Even with the devastating news, some students take the positive side. 

“Well the chance that we might not have a real graduation bums me out and prom too. But there’s people that social distancing is saving, and for me, I’d say that’s an even trade,” Hassan Sanchez, a senior, said. “You can make memories forever and whenever. But letting people die cause you wouldn’t stay inside is kind of selfish.”

Social distancing is majorly important during this time, and although it may be the reason senior activities have been cancelled, the students continue to emphasize it. 

“Sure I’m upset that this messed up my last few months of senior year and has [cancelled] prom and [maybe] graduation, but I understand the importance of social distancing,” senior Amber Chico said. “I am still incredibly saddened and angered that this is all happening but I know I can’t control the situation and neither can the school.”

The overwhelming emotions by seniors is inexplicable as they mourn what is left of their school years. It wasn’t in the plan to have a pandemic come along and ruin what students have been waiting for for years. 

“There’s nothing anyone can say right now that can ease the heartache I am experiencing. I was excited to graduate, and now the thought of leaving high school is making me sick because it just doesn’t feel right without a proper send-off,” Fairchild said in the address. “I’m sure most of you are feeling the exact same way.”

The surreality of this whole situation feels like a fever dream. What was so valued by seniors and all their hopes of what is supposed to be the most exciting school year is just gone. Poof! Like that.

Online learning continues and leaves them just wishing to be back in their classrooms. “I’m tired of being at home without my friends, I want my normal senior year back… well what’s left of it,”  Patterson said. 

“I’m incredibly anxious and sometimes feel paralyzed,” Lucas said. “But hopefully we will get through this and get to all be together by graduation and maybe even go back to school.”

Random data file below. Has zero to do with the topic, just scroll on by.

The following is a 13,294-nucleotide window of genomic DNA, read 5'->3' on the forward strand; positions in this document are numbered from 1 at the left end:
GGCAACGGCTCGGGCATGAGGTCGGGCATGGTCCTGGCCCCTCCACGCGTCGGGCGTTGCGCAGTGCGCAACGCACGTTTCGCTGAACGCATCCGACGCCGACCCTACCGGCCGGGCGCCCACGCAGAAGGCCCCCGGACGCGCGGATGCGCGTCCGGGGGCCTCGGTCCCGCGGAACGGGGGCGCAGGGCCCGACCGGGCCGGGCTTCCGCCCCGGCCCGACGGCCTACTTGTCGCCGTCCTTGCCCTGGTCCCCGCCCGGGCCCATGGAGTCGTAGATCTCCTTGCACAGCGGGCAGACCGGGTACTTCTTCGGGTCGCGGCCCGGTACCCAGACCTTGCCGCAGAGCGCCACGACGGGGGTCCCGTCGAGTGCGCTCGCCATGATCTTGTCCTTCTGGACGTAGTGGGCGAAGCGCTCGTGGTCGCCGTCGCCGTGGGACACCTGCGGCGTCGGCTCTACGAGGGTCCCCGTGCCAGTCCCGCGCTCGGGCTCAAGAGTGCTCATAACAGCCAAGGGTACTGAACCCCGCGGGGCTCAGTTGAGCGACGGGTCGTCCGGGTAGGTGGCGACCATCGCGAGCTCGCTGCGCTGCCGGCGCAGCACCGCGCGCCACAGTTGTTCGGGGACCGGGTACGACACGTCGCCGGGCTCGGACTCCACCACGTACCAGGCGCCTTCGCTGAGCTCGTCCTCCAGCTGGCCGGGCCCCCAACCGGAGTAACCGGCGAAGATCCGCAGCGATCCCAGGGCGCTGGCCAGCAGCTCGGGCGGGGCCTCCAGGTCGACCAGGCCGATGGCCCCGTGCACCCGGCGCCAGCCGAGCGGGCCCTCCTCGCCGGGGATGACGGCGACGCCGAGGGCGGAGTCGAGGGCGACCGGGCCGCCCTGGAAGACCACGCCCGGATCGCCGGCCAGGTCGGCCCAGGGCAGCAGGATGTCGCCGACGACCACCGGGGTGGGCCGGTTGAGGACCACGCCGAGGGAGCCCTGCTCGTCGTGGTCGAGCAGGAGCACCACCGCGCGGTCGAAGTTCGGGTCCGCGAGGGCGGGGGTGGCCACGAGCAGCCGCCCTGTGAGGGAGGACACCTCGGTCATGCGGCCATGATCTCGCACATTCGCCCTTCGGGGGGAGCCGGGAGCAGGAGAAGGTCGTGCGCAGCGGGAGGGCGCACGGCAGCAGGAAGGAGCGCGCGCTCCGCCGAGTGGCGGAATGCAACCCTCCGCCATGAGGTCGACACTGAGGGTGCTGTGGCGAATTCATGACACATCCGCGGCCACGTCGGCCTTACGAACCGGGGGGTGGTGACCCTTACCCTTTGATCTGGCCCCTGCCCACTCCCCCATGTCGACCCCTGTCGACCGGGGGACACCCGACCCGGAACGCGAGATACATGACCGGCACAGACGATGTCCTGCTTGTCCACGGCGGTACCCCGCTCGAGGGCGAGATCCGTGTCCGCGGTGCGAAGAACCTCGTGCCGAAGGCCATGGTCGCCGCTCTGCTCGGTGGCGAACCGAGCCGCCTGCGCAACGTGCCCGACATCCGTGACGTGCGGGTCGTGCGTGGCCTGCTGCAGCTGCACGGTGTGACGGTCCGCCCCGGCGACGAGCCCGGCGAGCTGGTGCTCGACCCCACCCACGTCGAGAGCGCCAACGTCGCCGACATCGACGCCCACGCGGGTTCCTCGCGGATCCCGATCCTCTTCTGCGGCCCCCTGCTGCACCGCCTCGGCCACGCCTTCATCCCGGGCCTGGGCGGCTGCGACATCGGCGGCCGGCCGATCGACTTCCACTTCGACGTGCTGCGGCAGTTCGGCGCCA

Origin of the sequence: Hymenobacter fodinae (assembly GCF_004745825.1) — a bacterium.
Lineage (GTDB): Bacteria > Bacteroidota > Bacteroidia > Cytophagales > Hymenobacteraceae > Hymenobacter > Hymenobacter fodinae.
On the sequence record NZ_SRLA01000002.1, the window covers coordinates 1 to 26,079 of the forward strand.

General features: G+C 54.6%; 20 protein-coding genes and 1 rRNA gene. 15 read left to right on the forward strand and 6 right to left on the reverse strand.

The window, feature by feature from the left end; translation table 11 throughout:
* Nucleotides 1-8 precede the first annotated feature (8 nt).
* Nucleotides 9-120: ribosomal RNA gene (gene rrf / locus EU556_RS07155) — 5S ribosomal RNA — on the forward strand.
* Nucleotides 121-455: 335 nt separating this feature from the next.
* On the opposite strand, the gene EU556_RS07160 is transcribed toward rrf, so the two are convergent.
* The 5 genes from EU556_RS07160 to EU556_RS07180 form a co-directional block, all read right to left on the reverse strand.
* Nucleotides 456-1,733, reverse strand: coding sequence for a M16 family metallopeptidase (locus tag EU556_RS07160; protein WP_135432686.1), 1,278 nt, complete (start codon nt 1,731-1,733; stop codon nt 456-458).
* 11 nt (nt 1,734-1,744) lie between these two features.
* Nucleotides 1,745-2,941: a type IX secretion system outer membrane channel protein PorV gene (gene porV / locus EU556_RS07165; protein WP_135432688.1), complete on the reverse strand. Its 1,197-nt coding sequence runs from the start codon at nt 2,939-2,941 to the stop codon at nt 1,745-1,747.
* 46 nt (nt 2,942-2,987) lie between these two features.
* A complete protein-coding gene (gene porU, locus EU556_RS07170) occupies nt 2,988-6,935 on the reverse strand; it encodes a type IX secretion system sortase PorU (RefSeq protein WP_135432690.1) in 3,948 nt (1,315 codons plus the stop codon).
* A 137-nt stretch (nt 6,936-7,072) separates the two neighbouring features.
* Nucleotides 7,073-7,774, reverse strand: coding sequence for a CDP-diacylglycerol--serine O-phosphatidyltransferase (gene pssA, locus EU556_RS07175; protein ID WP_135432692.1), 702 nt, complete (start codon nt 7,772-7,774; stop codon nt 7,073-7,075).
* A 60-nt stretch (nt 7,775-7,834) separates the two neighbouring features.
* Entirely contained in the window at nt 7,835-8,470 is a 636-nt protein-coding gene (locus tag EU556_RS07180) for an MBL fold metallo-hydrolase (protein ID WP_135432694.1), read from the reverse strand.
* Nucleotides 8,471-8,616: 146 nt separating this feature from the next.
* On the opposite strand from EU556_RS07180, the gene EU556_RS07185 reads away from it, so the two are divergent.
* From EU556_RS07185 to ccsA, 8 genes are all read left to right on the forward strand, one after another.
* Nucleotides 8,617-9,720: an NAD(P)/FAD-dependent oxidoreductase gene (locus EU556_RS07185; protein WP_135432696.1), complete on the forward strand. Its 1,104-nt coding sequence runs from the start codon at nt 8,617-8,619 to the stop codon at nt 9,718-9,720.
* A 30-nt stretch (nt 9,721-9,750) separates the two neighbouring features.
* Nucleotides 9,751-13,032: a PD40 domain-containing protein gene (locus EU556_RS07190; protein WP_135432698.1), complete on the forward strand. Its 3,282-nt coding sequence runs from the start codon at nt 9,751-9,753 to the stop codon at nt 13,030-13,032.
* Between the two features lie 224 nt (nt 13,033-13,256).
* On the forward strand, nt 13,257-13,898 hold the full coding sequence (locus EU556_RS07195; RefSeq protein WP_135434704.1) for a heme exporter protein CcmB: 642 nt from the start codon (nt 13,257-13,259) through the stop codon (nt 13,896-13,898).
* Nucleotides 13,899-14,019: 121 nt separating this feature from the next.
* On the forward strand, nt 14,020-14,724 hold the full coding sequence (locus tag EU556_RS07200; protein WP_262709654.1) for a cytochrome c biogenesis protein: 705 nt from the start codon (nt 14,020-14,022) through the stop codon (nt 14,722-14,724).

It’s severely saddening to see how this year is ending, but seniors, this is history in the making and you will make it through. 

As a journalist who is also a senior, this was difficult to write, and I can’t think of any other way to write an ending than to end with the inspirational words of Fairchild:

“The stories we go on to tell from this year are unique to our class. No other class has experienced what we are experiencing right now. For that reason, we will come out on the other side with more knowledge and consideration for our lives and luxuries than any other class coming after us. 

“We may be losing what is arguably one of the most important years of our childhood. But in losing that, we are gaining the grit that so many people lack to push through adversity and celebrate the little victories. 

“We’re still graduating. Maybe it’s not the way we had hoped. But, we’re too unique of a class to have experienced it any other way. 

“It is times like this where our true colors are revealed. So, prove to the world that the Class of 2020 is the class that will work harder than the rest. Prove to the world that we can be emotional and still remain strong when it is all said and done. But most importantly, prove to yourself that you can still make something great out of this year. 

 

“We’re all in this together. 

Owl Pride.”